Hosted by Derrick Stevens

1984


1984
1984 has been called one of the most important years in pop culture history. Bruce Springsteen, Michael Jackson, and Madonna were all at creative and commercial high points, but no star shined brighter in 1984 than Prince. With the soundtrack and blockbuster movie Purple Rain, through the tour that elevated him to stadiums, Prince owned 1984 like no other.

The best place to start is on May 16, 1984 with the release of what would become his first US #1 hit, the top selling single of the year, a worldwide smash with an iconic video and unique sound, for that was the day Prince released "When Doves Cry."

Hosted by Jim McGuinn

1984, part 2


1984
For Prince it was a year when nearly everything he touched turned to gold, and in addition to the success of Purple Rain, he was working tirelessly. He wrote over 100 songs, masterminding and performing on multiple albums that year for The Time, Apollonia Six, and Sheila E. If there was one year more than any other when Prince established himself as a global superstar and cemented his reputation, his persona, his influence and music forever, it was 1984.

Hosted by Jim McGuinn

1987


1987
The album Sign O' The Times was Prince's first solo release since 1982. Eight of the tracks on Sign O' The Times were originally slated to be on the next Prince and The Revolution album, Dream Factory, but that never happened. The Revolution disbanded in October of 1986 so Prince totally revamped the album.

Prince was also working on a project called Camille, an eponymous album from his gender-bending alias. That album also never came to fruition, but included the songs "Housequake," "If I Was Your Girlfriend" and "Strange Relationship."

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Prince decided to combine those two projects to create a triple album called Crystal Ball... but his record label was not on board with releasing a triple album. So Prince removed 7 tracks from the original project, recorded one more song to be included on this new project and voila you have Sign O' The Times!

The album reached #6 on the Billboard 200 and #4 on Billboard's R&B chart. He followed the release with a European Tour and released a concert film too.

Hosted by Derrick Stevens

1988


1988
Most of 1988 was dominated by Lovesexy. It's the 10th studio album by Prince, released on May 10, 1988. Lovesexy was a last-minute substitution after his abrupt cancellation of the Black Album. He had a little help from Sheila E. on drums, but apart from the song "Eye Know," the album is all Prince. The initial pressing of the LP and the CD had all the songs running together, to be listened to as a continuous piece of music.

While the album received mixed reviews from critics and listeners — it was Prince's least successful album in the U.S since 1981... perhaps due to some retailers relutance to display the cover, which featured Prince, naked on a bed of flowers — it was his first # 1 album in the UK and Alphabet Street, the first single, was a worldwide hit.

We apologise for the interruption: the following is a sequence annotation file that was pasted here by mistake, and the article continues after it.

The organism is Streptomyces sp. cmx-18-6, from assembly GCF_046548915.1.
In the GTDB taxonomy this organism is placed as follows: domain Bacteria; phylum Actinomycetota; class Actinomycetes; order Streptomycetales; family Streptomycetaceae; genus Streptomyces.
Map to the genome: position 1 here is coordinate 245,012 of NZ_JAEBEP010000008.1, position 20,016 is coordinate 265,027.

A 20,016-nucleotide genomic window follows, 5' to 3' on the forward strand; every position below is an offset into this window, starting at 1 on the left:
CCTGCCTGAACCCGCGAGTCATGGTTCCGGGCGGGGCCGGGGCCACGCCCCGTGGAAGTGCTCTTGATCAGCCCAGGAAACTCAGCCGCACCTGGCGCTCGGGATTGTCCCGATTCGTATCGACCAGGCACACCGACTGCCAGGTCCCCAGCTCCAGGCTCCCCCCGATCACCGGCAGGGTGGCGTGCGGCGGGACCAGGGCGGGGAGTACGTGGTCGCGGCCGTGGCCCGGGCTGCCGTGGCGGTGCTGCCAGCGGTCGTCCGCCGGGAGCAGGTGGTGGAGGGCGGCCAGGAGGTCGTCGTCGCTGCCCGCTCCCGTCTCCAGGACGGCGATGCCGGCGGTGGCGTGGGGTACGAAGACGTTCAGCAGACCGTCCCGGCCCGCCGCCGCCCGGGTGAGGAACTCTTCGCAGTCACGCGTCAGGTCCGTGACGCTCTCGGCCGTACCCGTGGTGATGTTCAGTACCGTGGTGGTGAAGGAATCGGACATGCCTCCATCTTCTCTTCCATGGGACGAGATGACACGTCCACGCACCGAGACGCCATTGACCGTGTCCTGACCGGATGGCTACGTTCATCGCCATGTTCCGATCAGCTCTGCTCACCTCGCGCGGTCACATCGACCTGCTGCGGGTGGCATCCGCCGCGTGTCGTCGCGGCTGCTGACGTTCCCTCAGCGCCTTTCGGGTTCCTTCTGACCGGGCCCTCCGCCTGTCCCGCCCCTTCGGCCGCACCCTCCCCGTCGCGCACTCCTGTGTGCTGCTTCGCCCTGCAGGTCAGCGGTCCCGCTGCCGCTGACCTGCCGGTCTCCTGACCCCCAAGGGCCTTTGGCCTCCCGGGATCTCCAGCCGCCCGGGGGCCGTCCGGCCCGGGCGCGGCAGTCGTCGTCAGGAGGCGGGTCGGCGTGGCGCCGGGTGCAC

Hosted by Derrick Stevens

1989


1989
By 1989, Prince was much more than a superstar. Prince was hard at work as a writer, producer, label boss and by year's end, a nightclub owner. But Prince's behind-the-scenes work didn't slow the expectations for Prince to deliver as a top billing artist.

In the summer of 1989, the movie Batman was released and Prince's soundtrack to the Tim Burton film reigned supreme, redefining the notion of a soundtrack album.

Prince continued to plant seeds closer to home by opening the first Glam Slam nightclub, producing music with Mavis Staples and Patti LaBelle and the continuing development of Paisley Park as a music production facility and record label.

In 1989, Prince seemed to be everywhere at once.

Hosted by Sean McPherson

1991


1991
In 1991, Prince debuted a new band, the New Power Generation, and introduced them to the world with the chart-topping album Diamonds and Pearls. That album produced a number-1 hit, "Cream," in addition to a string of other memorable singles like "Gett Off," "Daddy Pop," and the epic title track. In the fall of 1991, Prince and the NPG performed on the MTV Video Music Awards, and Prince shocked viewers nationwide by turning around to reveal that pants for his yellow lace suit had two symmetrical punched out of them, making a fashion statement that his clothing designer referred to as "butt-out pants."

Hosted by Andrea Swensson

1992


1992
In 1991 Prince had hit his stride with his new band, The New Power Generation. Fresh off the platinum-selling album Diamonds and Pearls and continuing on with a lengthy tour, Prince was working on an album commonly called "The Love Symbol," though it is technically the introduction of the unpronounceable symbol he would use as his name from 1993 to 2000. This era marks the peak of the force of the first lineup of the New Power Generation. With songs like "Sexy MF" and "Love 2 The 9s," Prince demonstrated the incredible pocket that existed between the core members of the NPG, including Tommy Barbarella, Michael Bland and Sonny T.

Hosted by Sean McPherson

1996


1996
1996 was perhaps the most pivotal year in Prince's life. Professionally, it marked the end of the Artist's increasingly tense 18-year relationship with Warner Bros. Records and the release of his first independent album, Emancipation. In addition to that triple album, 1996 also saw the release of Prince's final album on Warner Bros., Chaos and Disorder, and the soundtrack for Spike Lee's Girl 6, which featured tracks from throughout Prince's career.

It was also a time of major personal changes for Prince, who was then only identified by his unpronounceable symbol. On Valentine's Day, 1996, he married his musical collaborator, dancer, and muse, Mayte Garcia, and spent much of the year remodeling Paisley Park and taking time away from touring to prepare for the arrival of their first child. Sadly, that baby was born in the fall of 1996 with a rare genetic disorder and only lived for 6 days before passing away. That heart-wrenching development was kept hidden from the public eye, and happened just as Prince was beginning a large promotional push for Emancipation that included an Oprah interview and a live performance simulcast onto major networks from Paisley Park.